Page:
As impermanence also applies to the physical forms of dharma, teachings that have been in circulation for a long time, for example in old lineages, have a tendency to loose their efficiency because they get (1) outdated; that is their form is no longer suitable to a particular culture, mind set, paradigm etc., or (2) they get modified by teachers lacking in sufficient understanding of the underlying principles of dharma, rendering the teachings impotent or less effective.

Sakya Sri.

Hiding termas to be revealed within future cultures is a brilliant way of avoiding this.

In this text I would like to write about my own experiences with receiving termas, particularly the first teaching I received from the wonderful 19th century mahasiddha Sakya Sri. 
To conclude I would like to present a quote from Kunzang Dechen Lingpa, as stated by his close student Acharya Malcolm Smith:

My late teacher, an important terton, said if you want to be a terton, the only real requirement is faith in Guru Rinpoche. If you supplicate him strongly enough with genuine compassion for sentient beings, then you might be able to reveal terma.” 

Find out more about Sakya Sri here. This text can be viewed as a video lecture by Karl Eikrem with additional notes by Kim Katami here


In September 2017, my teacher Kim Katami and I did a short casual retreat at a cabin in Eastern Finland. One evening, as we were about to meditate, Kim showed me a picture of Sakya Sri on his phone. As soon as I saw the picture, my being was flushed with a warm presence and the room lit up with powerful blessings that clarified our minds. After a while of sitting and taking in the blessings of Sakya Sri, Kim said to me:

If you now ask for a teaching, advice or an instruction, you will get it.”

Being unfamiliar with the experience of receiving teachings from non-physical masters, I asked the mahasiddha to make sure to remove my doubts by making it obvious that this was not a product of my own imagination. 

A moment after passing the request, my body started feeling very hot. In my mind's eye I saw a fireball, a bright burning star forming above the crown of my head. At first I was taken back a little by the sudden change of the inner environment, but I kept watching the ball as it took on a life on its own.

First it slowly descended from above the crown, through the skull and down the central channel within the spine stopping at the perineum. As it was moving, the ball of light was illuminating the central channel. I could see and feel it very clearly.

After sitting at the base of the spine for a few moments, the fireball started slowly going back up again, but this time it stopped at the crown inside the skull. Then the light started expanding upwards, splitting my skull open to form a sort of upside down cone of light emanating from the top of the skull. It felt like a volcano eruption from the top of my head. After that the whole central channel, still glowing, expanded to cover my entire aura, or energy field, an area of approximately 3 meters in diameter around my body. After a while the intensity slowly faded, until there was nothing but spacious awareness left. I remember experiencing an afterglow that lasted the entire rest of the evening, as well as a feeling of euphoria due to not having purified all karmic patterns.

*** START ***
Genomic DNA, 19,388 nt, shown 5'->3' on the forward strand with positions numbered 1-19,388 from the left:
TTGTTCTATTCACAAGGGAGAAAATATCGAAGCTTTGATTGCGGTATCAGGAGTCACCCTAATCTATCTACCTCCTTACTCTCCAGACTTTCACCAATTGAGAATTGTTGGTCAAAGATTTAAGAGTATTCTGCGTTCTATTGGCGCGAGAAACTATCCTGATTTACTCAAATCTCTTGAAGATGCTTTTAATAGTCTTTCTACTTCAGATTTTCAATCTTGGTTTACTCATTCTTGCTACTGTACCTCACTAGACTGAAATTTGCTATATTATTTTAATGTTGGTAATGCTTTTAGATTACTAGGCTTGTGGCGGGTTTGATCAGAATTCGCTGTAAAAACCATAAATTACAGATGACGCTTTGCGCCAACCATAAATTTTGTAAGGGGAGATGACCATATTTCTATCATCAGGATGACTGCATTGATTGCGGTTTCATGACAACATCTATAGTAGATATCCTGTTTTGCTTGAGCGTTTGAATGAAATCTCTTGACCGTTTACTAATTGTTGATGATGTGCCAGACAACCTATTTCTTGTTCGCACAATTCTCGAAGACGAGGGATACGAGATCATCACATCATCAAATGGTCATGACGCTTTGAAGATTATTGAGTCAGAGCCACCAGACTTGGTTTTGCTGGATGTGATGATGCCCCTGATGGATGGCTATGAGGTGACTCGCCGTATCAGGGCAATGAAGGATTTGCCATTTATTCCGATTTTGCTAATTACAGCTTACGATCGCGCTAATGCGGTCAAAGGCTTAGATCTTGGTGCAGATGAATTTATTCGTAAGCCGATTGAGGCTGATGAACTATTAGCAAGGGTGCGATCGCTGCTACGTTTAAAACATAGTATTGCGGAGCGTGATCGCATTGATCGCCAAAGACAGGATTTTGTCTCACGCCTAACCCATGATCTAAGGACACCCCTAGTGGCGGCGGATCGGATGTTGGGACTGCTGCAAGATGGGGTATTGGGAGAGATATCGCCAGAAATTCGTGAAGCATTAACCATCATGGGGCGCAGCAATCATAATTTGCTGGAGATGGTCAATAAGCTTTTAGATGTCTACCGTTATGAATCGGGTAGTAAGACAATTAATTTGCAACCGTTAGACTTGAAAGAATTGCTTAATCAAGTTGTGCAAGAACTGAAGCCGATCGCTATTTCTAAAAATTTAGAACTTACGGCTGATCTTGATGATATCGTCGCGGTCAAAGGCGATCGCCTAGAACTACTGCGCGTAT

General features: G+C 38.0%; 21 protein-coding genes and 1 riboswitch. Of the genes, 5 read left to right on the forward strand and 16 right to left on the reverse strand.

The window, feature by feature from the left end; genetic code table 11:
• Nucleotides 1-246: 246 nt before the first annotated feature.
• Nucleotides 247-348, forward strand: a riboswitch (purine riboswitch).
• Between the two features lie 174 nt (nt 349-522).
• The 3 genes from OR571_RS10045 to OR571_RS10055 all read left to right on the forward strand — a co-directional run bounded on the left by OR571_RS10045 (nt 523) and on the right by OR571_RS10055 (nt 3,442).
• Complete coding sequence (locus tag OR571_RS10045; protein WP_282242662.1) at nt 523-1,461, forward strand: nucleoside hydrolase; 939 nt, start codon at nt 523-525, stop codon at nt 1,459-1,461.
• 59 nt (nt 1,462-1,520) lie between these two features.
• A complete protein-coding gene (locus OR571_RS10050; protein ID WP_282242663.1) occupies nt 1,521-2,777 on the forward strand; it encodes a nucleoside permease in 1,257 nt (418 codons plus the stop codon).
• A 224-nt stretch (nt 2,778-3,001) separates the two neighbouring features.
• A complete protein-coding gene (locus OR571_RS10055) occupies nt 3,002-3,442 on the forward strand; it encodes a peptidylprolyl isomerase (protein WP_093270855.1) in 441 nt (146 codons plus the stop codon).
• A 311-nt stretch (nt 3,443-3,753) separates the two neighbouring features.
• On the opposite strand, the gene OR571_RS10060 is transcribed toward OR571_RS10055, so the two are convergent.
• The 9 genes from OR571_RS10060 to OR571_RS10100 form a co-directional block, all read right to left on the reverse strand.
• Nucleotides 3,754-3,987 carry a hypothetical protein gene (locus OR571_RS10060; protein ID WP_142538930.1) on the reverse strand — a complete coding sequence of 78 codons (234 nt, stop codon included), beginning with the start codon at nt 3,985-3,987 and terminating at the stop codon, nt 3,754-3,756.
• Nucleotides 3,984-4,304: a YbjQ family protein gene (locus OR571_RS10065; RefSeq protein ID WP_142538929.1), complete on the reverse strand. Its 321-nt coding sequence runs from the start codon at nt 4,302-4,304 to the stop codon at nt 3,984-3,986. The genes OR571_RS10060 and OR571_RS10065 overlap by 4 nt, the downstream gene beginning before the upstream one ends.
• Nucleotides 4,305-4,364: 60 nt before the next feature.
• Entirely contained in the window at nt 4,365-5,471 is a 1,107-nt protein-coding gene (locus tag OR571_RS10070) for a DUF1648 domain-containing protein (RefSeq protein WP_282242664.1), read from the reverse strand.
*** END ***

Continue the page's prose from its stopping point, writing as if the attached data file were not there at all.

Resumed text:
During the time that has passed since this evening , I have received a few teachings from different masters, all of which have been less intense experiences. I actually realized that I have received teachings before the one described here, but because I had no framework with which to understand and make sense of the experience, there was no way for me to interpret it and make use of it.

Although some tertons, such as Dudjom Lingpa, seem to have been gifted with the ability of unlocking termas from childhood, it seems to me that most people need a framework to do so. This idea has lead to believe that receiving termas isn't necessarily that rare an experience, it's just that most people and cultures don't have this framework. Because of this, very few people are able to making use of these universal experiences.

I hope that the writing and publication of this short text, will be a small contribution to the general acceptance of the fact that human beings have the ability to communicate and receive teachings from non-physical beings, and that this again will help us move towards a more mature culture, one that embrace all the principles of dharma.

May all beings be free!

Dharma Sun Visualization of Shakya Shri

  1. Sit down, relax and recognize the basic space.
  2. Ask Sakya Sri to give a blessing for yourself, for it to benefit of all sentient beings. Receive it and feel it for few moments.
  3. Then visualize a bright sun above the head. See the bright light, feel the warmth of it. Bring the sun down the central channel, through the top of the skull and down to the base of the spine. Notice that it illuminates the central channel as it moves. Then, feel the light erupt from the base of the spine, shooting upwards through crown, like a fountain of light. See that, along with this eruption, the central channel expands to a diameter of 2½ to 3 meters so that it covers the whole aura. Feel it in your whole being.
  4. Leave the active visualization and enjoy the natural state for as long as you wish, at least 10-15 minutes.
  5. Give thanks to the master and dedicate the merit of the practice session to all sentient beings. 
    Lama Karl instructs this practice on this video:


An Illiterate Attains Rainbow Body

An Illiterate Attains Rainbow Body